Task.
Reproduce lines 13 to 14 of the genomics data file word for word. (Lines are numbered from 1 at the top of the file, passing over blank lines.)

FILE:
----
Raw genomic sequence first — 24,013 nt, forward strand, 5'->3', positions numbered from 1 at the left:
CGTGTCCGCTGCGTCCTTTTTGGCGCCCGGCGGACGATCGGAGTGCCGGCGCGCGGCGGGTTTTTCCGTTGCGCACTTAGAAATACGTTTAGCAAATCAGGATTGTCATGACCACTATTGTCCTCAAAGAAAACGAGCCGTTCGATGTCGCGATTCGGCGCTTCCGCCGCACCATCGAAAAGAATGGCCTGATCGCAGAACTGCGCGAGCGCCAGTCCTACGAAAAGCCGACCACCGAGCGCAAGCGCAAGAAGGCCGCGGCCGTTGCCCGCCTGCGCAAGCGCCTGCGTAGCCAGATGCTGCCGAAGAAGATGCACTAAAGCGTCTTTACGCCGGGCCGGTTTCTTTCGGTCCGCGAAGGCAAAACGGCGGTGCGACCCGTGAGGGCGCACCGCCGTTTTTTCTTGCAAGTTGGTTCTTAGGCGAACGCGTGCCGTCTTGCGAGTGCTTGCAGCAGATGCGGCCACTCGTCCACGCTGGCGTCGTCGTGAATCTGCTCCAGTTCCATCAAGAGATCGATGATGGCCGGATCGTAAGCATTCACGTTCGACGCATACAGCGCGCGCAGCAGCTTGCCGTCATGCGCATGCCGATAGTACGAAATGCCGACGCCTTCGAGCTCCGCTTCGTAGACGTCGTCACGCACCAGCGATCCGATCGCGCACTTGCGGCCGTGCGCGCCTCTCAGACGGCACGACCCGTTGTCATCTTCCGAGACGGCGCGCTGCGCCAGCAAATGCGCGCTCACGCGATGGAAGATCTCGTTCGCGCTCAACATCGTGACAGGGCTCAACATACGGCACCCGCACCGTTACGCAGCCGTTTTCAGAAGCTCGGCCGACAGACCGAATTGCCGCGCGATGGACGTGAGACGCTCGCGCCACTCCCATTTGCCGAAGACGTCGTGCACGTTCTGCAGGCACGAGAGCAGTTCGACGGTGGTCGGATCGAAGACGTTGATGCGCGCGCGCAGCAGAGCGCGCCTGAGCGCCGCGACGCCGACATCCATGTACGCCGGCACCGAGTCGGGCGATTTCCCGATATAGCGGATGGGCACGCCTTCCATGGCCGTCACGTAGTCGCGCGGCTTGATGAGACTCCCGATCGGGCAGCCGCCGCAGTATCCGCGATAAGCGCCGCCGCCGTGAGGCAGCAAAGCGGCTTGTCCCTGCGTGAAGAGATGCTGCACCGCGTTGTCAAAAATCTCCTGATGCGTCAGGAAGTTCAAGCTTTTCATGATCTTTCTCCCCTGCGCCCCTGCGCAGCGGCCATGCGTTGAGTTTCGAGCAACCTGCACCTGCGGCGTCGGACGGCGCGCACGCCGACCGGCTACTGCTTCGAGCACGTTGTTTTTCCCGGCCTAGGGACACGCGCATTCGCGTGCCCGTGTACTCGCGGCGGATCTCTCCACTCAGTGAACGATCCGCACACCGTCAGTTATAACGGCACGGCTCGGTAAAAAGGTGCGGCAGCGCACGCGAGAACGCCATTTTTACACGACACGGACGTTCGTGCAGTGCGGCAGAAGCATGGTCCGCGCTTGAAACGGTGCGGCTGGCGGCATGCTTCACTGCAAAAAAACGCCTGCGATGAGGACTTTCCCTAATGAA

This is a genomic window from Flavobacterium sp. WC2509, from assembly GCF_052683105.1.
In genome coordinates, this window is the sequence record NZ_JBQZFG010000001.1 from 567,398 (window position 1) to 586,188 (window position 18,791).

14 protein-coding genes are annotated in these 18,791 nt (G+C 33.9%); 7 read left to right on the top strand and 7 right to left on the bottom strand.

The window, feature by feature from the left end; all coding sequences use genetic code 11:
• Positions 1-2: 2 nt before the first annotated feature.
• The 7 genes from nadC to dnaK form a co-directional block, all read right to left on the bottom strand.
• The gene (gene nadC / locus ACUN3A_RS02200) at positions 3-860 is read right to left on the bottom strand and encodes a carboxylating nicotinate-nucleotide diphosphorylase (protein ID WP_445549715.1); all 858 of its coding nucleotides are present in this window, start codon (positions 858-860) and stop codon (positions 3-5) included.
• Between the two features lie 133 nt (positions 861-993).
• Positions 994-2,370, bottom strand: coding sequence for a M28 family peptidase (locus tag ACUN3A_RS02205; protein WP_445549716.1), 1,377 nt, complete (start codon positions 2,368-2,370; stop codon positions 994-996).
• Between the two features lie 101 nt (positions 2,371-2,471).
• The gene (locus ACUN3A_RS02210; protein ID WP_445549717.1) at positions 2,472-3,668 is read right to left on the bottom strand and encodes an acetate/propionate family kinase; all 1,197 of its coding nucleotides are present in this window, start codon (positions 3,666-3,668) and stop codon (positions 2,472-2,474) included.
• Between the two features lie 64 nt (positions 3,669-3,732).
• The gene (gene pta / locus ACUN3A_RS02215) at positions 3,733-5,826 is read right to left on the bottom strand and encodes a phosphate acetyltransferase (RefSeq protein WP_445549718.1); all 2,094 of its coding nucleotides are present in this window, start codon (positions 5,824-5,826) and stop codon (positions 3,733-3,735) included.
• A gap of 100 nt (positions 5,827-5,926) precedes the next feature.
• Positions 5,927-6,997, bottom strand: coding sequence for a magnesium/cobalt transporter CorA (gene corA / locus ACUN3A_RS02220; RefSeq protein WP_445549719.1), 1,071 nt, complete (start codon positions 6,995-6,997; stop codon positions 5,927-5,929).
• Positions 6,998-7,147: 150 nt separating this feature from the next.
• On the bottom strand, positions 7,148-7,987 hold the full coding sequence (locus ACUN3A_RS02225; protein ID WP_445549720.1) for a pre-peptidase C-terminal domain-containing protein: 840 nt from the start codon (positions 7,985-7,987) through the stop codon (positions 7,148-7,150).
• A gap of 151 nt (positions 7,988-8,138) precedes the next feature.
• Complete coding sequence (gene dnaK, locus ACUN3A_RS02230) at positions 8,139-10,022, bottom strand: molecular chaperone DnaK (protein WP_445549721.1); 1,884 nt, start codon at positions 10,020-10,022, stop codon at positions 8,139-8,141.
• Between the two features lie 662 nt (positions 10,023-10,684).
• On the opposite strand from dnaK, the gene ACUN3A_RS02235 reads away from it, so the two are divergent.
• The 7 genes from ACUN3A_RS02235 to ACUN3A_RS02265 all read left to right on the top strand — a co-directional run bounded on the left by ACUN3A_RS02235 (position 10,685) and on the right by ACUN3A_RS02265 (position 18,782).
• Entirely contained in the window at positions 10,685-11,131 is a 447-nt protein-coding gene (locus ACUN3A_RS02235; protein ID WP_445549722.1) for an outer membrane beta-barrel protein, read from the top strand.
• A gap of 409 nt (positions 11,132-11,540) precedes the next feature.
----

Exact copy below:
• The gene (locus ACUN3A_RS02210; protein ID WP_445549717.1) at positions 2,472-3,668 is read right to left on the bottom strand and encodes an acetate/propionate family kinase; all 1,197 of its coding nucleotides are present in this window, start codon (positions 3,666-3,668) and stop codon (positions 2,472-2,474) included.
• Between the two features lie 64 nt (positions 3,669-3,732).